The secret history of alternative manga
October 24, 2014 1:35 AM   Subscribe

Without komaga (literally “panel pictures”), there would have been no gekiga. Moreover, because by the mid 60s gekiga had become lingua franca in comics for adolescent boys and young men, and because without gekiga it is unlikely that the “cinematic” would have become the obsession that it did amongst manga critics and historians, one could also say that without komaga neither manga or its discourse would exist as we know them.

Despite this, komaga’s creator, Matsumoto Masahiko (1934-2005) has only recently been resurrected from the archive. Yet still has his work barely registered within the mainstream of manga scholarship, which remains stubbornly Tezuka-centric in focus.
Ryan Holmberg looks at the work of pioneering manga artist Matsumoto Masahiko and his influence on manga as an artform.
posted by MartinWisse (10 comments total) 17 users marked this as a favorite
This column assumes a much deeper knowledge of different genres of Japanese comics than I have.

What are "gekiga", "komanga", and "kashihon"? I am guessing from context that "gekiga" (and maybe "komanga" as well?) is another term for the medium, akin to how English has "comics" and "graphic novels", both of which describe the same combination of words and pictures, but with different implications for presumed sophistication and artistic intent. I can't even begin to guess what "kashihon" is/are.

But really I have no clue what these things are, and why it's worthwhile to examine their early instances. Context please?
posted by egypturnash at 5:40 AM on October 24, 2014

Or I could google.

"Gekiga": "dramatic pictures". As contrasted to simple cartoony stuff for kids.
"Kashihon": Books that are rented. The term also refers to the store you rent the books at; Wikipedia says these store pretty much died out in the 1950s when public libraries started to take over, and larger print runs made for cheaper copies.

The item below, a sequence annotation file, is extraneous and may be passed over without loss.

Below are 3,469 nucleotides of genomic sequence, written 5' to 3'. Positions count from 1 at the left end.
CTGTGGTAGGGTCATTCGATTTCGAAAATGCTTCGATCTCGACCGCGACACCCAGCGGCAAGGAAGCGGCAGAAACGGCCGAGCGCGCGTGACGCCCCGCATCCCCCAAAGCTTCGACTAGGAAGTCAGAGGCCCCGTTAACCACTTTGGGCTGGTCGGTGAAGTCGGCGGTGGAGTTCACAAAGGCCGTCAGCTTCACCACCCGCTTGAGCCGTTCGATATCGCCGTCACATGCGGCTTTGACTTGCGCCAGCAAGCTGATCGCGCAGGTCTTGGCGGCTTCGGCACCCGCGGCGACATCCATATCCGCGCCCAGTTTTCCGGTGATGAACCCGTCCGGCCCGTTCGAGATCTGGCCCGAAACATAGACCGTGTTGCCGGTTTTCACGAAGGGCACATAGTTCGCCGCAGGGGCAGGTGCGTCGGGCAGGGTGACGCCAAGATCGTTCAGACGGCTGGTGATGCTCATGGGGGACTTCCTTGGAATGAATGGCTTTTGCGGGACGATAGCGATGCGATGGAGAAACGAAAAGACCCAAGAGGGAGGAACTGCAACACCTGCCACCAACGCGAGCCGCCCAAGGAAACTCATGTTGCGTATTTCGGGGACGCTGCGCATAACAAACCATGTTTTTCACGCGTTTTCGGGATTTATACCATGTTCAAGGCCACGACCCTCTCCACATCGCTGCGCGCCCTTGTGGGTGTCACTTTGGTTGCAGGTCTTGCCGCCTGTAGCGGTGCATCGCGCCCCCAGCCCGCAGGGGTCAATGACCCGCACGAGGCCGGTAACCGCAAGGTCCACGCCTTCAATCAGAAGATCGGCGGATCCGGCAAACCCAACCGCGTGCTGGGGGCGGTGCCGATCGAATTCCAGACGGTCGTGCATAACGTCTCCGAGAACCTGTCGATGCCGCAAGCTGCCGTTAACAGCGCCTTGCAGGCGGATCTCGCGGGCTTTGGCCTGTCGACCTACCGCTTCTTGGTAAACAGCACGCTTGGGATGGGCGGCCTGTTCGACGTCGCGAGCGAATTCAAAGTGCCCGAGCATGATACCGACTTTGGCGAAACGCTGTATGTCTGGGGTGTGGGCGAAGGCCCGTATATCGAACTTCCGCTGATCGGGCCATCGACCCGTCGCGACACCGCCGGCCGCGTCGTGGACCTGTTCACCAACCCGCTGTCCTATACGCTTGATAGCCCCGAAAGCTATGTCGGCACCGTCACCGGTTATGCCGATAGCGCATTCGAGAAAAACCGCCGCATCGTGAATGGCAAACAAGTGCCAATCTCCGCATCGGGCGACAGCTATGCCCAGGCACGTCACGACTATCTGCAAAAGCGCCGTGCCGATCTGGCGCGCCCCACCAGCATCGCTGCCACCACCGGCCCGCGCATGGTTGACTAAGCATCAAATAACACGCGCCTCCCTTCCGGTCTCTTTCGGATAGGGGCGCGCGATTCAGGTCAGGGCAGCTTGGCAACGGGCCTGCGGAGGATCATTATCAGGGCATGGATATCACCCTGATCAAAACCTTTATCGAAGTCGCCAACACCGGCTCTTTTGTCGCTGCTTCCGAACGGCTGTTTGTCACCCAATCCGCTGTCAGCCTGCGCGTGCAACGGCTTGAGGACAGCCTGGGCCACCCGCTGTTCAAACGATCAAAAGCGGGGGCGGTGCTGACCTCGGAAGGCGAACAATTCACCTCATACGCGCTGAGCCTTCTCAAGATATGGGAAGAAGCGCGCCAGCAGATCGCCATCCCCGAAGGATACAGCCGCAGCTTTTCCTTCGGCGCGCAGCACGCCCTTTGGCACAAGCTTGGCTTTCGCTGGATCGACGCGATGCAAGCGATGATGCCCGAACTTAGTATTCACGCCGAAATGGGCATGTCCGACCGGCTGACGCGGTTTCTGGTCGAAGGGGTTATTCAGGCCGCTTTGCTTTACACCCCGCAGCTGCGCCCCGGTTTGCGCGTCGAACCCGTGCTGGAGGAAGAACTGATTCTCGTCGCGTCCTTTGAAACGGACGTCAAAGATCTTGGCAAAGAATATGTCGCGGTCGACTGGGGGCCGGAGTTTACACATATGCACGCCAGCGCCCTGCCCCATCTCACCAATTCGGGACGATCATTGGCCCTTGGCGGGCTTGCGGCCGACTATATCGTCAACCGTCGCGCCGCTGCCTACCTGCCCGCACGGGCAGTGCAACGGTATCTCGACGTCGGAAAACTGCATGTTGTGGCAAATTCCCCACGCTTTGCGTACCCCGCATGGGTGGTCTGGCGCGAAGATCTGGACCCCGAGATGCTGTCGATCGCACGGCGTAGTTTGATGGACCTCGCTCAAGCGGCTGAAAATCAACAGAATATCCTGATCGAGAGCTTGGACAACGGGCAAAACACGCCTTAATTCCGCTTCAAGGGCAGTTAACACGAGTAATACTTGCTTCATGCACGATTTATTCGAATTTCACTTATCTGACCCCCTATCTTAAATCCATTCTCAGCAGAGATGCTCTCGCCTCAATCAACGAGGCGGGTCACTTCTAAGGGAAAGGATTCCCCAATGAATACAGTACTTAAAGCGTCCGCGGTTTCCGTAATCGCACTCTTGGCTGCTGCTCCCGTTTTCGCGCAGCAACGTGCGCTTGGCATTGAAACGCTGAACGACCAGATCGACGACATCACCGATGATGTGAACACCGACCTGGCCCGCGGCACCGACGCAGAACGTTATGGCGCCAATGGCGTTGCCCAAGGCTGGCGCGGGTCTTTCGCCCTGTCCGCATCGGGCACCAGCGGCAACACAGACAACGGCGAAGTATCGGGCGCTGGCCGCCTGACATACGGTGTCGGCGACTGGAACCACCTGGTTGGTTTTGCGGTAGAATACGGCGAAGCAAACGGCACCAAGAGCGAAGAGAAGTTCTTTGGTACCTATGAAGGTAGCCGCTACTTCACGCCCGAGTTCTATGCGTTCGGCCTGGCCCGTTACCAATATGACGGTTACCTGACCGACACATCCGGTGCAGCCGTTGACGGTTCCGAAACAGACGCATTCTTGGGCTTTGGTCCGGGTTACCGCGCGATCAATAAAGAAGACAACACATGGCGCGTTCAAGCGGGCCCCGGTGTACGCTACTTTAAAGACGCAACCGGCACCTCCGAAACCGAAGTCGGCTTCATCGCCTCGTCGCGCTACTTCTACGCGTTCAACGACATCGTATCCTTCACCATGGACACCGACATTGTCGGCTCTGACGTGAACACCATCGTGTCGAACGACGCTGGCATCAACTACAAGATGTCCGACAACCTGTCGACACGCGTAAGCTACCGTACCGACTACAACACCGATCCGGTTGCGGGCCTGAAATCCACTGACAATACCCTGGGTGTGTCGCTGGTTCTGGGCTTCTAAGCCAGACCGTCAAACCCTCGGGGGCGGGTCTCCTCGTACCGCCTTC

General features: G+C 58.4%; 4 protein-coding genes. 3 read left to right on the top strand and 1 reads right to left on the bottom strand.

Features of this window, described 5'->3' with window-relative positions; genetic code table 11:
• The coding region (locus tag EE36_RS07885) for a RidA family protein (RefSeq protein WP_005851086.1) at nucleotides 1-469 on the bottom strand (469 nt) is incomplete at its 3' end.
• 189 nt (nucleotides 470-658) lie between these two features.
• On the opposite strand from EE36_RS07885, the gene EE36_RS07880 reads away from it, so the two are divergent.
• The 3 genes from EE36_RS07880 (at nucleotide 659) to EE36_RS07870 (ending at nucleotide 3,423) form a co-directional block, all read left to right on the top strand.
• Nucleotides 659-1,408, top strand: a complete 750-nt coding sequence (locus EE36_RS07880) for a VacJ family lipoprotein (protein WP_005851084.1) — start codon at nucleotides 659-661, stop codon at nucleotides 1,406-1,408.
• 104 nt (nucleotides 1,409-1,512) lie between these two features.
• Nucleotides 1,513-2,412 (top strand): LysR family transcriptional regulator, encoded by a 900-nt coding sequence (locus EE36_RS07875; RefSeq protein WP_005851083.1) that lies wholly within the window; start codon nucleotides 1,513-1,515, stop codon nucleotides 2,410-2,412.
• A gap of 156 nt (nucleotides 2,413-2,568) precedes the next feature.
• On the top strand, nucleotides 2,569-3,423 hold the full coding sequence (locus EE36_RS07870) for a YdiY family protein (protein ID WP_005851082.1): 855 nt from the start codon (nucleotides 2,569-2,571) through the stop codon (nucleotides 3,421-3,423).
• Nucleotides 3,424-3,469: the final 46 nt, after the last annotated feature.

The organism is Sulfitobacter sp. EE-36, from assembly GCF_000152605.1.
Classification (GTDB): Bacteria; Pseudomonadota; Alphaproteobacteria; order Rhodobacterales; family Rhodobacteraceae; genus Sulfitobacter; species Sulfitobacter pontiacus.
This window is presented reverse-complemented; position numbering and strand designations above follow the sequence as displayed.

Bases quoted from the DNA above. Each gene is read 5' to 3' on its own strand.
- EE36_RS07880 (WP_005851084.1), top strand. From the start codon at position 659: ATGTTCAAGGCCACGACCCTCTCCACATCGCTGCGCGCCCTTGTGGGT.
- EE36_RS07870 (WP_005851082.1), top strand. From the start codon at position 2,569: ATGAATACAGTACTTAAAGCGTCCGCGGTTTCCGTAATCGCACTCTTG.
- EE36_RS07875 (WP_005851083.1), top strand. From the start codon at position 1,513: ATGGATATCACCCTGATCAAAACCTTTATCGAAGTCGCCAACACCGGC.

No hits for "komaga" but I'm pretty sure from context that it's a term with much the same aim as "gekiga", denoting manga with more sophisticated visual, literary, and/or narrative techniques than stuff for kids.
posted by egypturnash at 5:47 AM on October 24, 2014

"Akahon": cheaply printed books aimed at kids, including comics.
posted by egypturnash at 5:51 AM on October 24, 2014

A Drifting Life is the book to read about the creation of gekiga.
posted by Nevin at 6:20 AM on October 24, 2014

It's also singled out in the article for being a reason why Masahiko's role in the history of manga has been underplayed. Haven't had time to read the whole article yet but looks like professional rivalry is a major reason for his treatment in A Drifting Life.
posted by ardgedee at 6:36 AM on October 24, 2014

Not according to that article tho.
posted by Potomac Avenue at 6:38 AM on October 24, 2014

Err yeah.
posted by Potomac Avenue at 6:39 AM on October 24, 2014

Oh cool, a new book from Ryan Holmberg. I was wondering what he was going to do after Picturebox went away. (It is my secret ambition to helm an avant-garde comics imprint, but it sounds like I would need a lot of money to essentially throw into a bonfire.)
posted by Standard Orange at 11:16 PM on October 24, 2014

Well as someone who did helm an indie comics imprint (Les Cartoonistes Dangereux, back in the day), Standard Orange, let me tell you that you would indeed need a lot of money, and that a bonfire and/or toilet would definitely be required.

I'd still do it again in a heartbeat, though.
posted by ninthart at 2:29 AM on October 25, 2014 [1 favorite]

Well as someone who did helm an indie comics imprint (Les Cartoonistes Dangereux, back in the day),


I remember that. Bought the Charles Adlard, Robbie Morrison White Death after it got recommended on the old Comix-L mailing list, as well as that series of translated French slice of life comics.
posted by MartinWisse at 7:38 AM on October 26, 2014

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